“They all want to know about it – the CEO, the fundraising manager and even the communications manager. They’re like all in the 50s and don’t know jack about it,” Snidely said. “They think I do because like I’m way younger than they are.”

But Snidely says he was unsuccessful trying to educate his colleagues about the 300-odd social media platforms and how to use them.

“Like, I told them that social media technologies take on many different forms including magazines, Internet forums, weblogs, social blogs, microblogging, wikis, podcasts, photographs or pictures, video, rating and social bookmarking,” recalls Snidely. “Then I told them that there are six different types of social media, including collaborative projects, blogs and microblogs like Twitter, content communities like YouTube, social networking sites such as Facebook,  virtual game worlds like the way cool  World of Warcraft, and virtual social worlds like that funky Second Life stuff. Man that is hot! Always makes my netbook crash, though.”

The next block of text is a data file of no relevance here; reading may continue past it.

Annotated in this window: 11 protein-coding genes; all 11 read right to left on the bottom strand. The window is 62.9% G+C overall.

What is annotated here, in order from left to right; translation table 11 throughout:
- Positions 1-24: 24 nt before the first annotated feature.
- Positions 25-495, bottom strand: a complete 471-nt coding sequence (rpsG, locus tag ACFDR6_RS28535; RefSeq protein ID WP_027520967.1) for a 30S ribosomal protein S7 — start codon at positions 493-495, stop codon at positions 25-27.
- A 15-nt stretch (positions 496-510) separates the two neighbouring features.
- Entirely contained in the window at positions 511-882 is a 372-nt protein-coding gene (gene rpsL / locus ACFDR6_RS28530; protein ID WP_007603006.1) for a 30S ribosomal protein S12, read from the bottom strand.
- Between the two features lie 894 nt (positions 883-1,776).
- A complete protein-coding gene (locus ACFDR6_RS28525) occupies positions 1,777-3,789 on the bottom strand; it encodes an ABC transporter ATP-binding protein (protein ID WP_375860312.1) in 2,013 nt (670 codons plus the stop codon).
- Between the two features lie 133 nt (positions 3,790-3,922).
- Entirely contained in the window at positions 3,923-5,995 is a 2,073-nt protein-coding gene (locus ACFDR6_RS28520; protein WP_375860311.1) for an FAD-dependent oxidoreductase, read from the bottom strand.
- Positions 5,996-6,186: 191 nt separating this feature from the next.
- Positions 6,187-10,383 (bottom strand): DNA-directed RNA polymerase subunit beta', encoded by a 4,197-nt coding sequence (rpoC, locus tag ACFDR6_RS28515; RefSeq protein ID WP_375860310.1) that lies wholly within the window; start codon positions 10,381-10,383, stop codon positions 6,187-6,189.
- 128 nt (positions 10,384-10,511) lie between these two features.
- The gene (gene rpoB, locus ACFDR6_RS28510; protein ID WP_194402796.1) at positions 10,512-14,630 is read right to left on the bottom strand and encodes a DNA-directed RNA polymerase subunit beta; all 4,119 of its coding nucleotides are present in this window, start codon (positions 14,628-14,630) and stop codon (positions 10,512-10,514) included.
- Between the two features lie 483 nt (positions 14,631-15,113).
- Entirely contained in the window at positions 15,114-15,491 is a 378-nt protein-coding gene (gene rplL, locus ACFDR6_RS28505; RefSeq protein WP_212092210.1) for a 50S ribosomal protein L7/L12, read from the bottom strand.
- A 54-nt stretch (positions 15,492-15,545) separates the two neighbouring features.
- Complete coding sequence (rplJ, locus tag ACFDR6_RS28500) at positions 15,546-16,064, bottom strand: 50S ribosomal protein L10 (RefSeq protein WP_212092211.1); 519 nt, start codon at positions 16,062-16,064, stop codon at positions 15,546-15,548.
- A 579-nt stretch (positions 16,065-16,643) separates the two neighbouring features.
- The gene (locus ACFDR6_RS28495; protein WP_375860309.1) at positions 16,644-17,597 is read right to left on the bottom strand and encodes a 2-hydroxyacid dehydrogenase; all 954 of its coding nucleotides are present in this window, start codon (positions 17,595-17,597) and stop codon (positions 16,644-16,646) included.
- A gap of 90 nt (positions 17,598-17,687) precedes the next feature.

However, his explanation, which included a really cool multimedia presentation that he worked on for four days straight, was completely lost on his audience.

“They asked me to repeat what I said again, but slower. Then the communications manager thanked me for explaining it to them, pulled out a mickey of whiskey and started drinking right then and there. They just didn’t get it. Man, it was bad. Way bad.”

That’s when Snidely got the idea to dumb down the whole thing into language that even the CEO could understand.

“These guys were like so dumb they reminded me of characters I saw in Disney movies when I was a kid. And that’s when it hit me, man. That’s how I could explain it!”